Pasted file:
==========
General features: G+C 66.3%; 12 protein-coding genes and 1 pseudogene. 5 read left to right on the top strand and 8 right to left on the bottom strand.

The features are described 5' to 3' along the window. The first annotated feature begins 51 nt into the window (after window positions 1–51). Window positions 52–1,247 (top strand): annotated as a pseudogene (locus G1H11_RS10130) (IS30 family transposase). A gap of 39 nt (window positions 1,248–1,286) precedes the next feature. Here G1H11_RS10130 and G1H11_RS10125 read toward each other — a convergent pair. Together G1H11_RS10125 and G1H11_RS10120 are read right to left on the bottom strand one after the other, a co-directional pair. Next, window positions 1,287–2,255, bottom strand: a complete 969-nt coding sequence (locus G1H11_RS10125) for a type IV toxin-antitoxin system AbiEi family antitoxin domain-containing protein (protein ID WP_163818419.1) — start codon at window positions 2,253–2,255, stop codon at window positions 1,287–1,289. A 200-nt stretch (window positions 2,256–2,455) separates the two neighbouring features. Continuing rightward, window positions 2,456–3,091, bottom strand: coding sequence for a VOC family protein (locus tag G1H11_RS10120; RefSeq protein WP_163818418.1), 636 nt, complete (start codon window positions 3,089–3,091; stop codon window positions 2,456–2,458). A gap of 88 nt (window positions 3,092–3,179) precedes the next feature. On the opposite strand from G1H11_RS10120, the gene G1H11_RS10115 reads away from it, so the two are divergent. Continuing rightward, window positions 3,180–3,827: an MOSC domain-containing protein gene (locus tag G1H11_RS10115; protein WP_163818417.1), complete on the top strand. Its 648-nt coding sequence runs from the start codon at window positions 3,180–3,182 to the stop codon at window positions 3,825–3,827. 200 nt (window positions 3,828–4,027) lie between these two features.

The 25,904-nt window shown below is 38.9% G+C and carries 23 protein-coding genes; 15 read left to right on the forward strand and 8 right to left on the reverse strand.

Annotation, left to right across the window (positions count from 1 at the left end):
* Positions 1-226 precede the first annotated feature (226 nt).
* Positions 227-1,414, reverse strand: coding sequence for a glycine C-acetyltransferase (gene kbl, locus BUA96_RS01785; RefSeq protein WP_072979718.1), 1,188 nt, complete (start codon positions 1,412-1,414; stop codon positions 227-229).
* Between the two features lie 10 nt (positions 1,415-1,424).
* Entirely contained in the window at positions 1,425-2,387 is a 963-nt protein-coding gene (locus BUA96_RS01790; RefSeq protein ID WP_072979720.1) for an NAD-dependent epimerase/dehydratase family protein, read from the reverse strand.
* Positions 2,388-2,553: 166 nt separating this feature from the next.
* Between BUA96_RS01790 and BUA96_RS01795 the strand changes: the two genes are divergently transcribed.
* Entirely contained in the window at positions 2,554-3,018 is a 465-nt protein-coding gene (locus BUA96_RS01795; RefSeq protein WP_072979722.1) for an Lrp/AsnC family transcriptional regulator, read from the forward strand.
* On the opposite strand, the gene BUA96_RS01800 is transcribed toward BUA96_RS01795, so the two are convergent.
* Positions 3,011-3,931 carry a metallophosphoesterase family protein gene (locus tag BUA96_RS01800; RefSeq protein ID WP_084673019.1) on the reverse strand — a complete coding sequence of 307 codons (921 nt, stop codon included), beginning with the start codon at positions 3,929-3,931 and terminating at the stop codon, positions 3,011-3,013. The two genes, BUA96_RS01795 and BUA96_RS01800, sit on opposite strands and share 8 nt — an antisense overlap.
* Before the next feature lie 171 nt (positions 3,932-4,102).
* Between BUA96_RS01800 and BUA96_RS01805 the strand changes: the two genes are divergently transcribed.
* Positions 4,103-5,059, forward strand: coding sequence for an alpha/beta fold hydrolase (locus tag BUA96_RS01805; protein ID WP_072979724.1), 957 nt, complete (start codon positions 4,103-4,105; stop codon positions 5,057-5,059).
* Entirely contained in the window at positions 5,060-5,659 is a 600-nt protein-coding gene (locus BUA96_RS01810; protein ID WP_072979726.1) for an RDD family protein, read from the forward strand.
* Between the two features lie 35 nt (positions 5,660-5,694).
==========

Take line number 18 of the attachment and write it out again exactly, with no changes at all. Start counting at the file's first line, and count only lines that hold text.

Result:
* Between the two features lie 35 nt (positions 5,660-5,694).